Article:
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Picture This: Using Graphics to Tell Your Story


They say a picture’s worth a thousand words, and who has the time to read a thousand words these days?

Graphics – everything from charts and graphs to illustrations, photographs and video – have the power to simplify complex facts and figures, bring color to dry but important information and complement a well-written story.  

Using Graphics Effectively

“Keep it simple” is good advice in writing and speaking, and applies to using graphics as well. Sometimes we’re so eager to make something colorful and pretty that we let the graphics overcome the content.

Some common mistakes:

  • Filling the page with so many images that there’s no focus. Your eye doesn’t know where to land. Don’t be afraid of white space, also known as negative space. It will give the graphics you do use more impact.

mistake 1.png
  • Mixing styles and images. Multiple typefaces, shapes and visual styles can be overwhelming. Choose one or two and use them as a theme or thread throughout your piece.

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  • Using a graphic just because you can. Always ask yourself if it enhances or improves the audience experience, or if simple words might be clearer.

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  • Neglecting flow. Just as your words need to have a flow, graphics need to be presented in a logical order.

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The Infographic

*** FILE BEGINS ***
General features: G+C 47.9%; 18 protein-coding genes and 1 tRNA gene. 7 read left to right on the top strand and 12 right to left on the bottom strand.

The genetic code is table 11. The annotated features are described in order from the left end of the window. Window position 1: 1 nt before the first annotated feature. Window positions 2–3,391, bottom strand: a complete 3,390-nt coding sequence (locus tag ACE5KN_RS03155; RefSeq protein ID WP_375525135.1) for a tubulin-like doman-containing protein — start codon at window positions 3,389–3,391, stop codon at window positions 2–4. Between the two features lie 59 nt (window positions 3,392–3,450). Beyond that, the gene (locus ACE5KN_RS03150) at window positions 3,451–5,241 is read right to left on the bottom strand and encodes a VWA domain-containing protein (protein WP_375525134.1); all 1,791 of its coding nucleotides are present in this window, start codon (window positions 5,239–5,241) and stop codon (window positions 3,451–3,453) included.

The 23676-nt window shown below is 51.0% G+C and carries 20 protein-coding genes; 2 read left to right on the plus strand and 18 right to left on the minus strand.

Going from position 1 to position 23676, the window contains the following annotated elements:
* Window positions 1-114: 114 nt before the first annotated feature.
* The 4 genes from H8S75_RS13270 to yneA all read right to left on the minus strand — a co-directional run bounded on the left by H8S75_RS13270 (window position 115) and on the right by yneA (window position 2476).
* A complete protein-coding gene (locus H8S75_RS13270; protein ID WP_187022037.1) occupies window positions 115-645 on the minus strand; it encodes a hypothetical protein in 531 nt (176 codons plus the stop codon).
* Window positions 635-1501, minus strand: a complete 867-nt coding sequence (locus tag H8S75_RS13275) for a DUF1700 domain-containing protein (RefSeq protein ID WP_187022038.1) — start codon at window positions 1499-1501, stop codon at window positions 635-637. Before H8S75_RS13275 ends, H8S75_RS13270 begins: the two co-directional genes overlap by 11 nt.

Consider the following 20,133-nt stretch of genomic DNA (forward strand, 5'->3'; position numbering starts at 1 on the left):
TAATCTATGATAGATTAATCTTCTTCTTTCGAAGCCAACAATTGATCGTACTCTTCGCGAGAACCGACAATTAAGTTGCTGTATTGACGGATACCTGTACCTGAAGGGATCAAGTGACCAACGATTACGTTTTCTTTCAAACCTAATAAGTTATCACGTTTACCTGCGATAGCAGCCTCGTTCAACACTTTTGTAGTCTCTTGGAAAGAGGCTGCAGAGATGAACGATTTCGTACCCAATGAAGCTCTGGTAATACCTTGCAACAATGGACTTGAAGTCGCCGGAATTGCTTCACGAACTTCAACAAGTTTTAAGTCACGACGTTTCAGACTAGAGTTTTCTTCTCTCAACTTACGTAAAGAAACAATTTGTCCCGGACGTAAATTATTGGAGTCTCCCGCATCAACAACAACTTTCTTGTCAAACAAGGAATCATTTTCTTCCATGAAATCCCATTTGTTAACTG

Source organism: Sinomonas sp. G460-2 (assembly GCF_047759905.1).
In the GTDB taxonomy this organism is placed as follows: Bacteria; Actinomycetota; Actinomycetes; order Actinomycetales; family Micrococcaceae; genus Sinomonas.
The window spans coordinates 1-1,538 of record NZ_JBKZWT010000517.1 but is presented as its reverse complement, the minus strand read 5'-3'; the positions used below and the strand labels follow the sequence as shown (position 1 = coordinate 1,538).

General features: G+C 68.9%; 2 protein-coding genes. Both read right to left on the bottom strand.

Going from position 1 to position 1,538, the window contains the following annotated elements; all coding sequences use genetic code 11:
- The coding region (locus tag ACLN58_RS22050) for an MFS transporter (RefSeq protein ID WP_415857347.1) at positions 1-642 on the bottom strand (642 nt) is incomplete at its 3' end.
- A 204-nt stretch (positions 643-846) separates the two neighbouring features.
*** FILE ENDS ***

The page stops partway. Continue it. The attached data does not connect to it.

Infographics are generally engaging and efficient in delivering a lot of information in a small space to an audience with limited time or attention spans – in other words, most of us. 

Infographics are especially effective for communicating data, such as statistics and surveys results, making those numbers easier to grasp. Infographics also do a good job of presenting how-to information (5 Tips for Effective Infographics), suggestions (5 Great Vacation Spots) and timelines, lists and comparisons.

How do you create an infographic?

Decide what your message is. Why are you sharing this particular data? What are you trying to communicate about the accompanying text?

Decide on a style that fits the mood or purpose of your information. You can be cute and cartoony (those 5 great vacation spots) or serious and straightforward (data and health information). Think about where this is going to be used, and what might grab your audience's attention.

After choosing the right graphics, let it flow. Make sure both your text and graphics transition smoothly from one section to the next, so that the audience and reader can easily follow from point A to point B and so on. 

People have been telling stories with pictures since the beginning of time. Today’s technology allows us to give those pictures more impact than ever.

Here are some examples of how we’ve helped our clients communicate visually:

  • American Association of Diabetes Educators Survey Results infographic

  • National Society of Genetic Counselors DNA Test social graphic

  • National Society of Genetic Counselors Best Jobs social graphic